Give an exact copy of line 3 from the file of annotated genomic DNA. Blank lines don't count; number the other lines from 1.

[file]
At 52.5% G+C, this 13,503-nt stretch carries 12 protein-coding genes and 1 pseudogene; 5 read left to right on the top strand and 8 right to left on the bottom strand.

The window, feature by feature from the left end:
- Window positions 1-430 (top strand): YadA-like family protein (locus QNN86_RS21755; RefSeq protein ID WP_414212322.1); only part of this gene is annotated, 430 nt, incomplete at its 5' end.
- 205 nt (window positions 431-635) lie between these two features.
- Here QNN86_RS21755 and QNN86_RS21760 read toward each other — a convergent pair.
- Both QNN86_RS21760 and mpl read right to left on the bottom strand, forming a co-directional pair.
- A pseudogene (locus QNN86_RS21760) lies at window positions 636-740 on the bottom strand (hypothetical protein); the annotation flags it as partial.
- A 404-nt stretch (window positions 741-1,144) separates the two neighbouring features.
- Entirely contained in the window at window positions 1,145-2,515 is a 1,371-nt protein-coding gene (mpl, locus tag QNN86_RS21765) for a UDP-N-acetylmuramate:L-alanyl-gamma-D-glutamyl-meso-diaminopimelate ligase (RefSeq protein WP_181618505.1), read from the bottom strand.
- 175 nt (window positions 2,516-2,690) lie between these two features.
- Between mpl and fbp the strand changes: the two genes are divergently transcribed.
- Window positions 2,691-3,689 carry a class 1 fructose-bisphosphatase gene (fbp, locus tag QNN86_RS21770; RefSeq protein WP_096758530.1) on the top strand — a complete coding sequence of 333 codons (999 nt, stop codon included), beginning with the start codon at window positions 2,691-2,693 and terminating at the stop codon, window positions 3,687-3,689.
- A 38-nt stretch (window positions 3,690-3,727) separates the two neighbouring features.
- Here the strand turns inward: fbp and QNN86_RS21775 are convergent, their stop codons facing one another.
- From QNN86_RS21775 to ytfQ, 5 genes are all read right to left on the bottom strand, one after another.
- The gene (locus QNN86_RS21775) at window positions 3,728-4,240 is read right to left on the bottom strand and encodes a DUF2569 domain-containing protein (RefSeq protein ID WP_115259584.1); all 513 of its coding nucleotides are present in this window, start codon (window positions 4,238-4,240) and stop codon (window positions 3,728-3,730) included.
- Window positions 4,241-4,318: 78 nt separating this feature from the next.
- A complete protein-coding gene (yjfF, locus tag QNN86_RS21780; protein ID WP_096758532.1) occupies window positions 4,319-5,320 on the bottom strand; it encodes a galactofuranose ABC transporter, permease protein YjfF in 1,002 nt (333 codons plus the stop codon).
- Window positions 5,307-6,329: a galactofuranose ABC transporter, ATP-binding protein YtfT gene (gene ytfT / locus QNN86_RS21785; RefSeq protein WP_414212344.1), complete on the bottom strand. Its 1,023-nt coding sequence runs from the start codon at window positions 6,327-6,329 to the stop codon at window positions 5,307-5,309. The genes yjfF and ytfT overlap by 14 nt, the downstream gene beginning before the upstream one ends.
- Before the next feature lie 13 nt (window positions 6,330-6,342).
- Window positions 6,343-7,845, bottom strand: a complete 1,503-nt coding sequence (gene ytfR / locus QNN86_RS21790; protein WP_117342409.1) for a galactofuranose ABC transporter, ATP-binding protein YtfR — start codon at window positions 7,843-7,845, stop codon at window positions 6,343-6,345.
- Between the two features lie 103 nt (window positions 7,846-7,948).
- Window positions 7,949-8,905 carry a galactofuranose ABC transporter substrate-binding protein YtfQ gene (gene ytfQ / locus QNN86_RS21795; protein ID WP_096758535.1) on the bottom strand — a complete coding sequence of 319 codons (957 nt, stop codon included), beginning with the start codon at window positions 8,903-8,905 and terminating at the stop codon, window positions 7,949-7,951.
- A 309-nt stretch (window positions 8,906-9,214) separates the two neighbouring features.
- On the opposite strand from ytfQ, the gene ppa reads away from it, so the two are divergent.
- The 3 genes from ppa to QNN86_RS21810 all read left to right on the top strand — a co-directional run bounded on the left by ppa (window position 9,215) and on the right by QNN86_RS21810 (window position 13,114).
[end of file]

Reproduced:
- Window positions 1-430 (top strand): YadA-like family protein (locus QNN86_RS21755; RefSeq protein ID WP_414212322.1); only part of this gene is annotated, 430 nt, incomplete at its 5' end.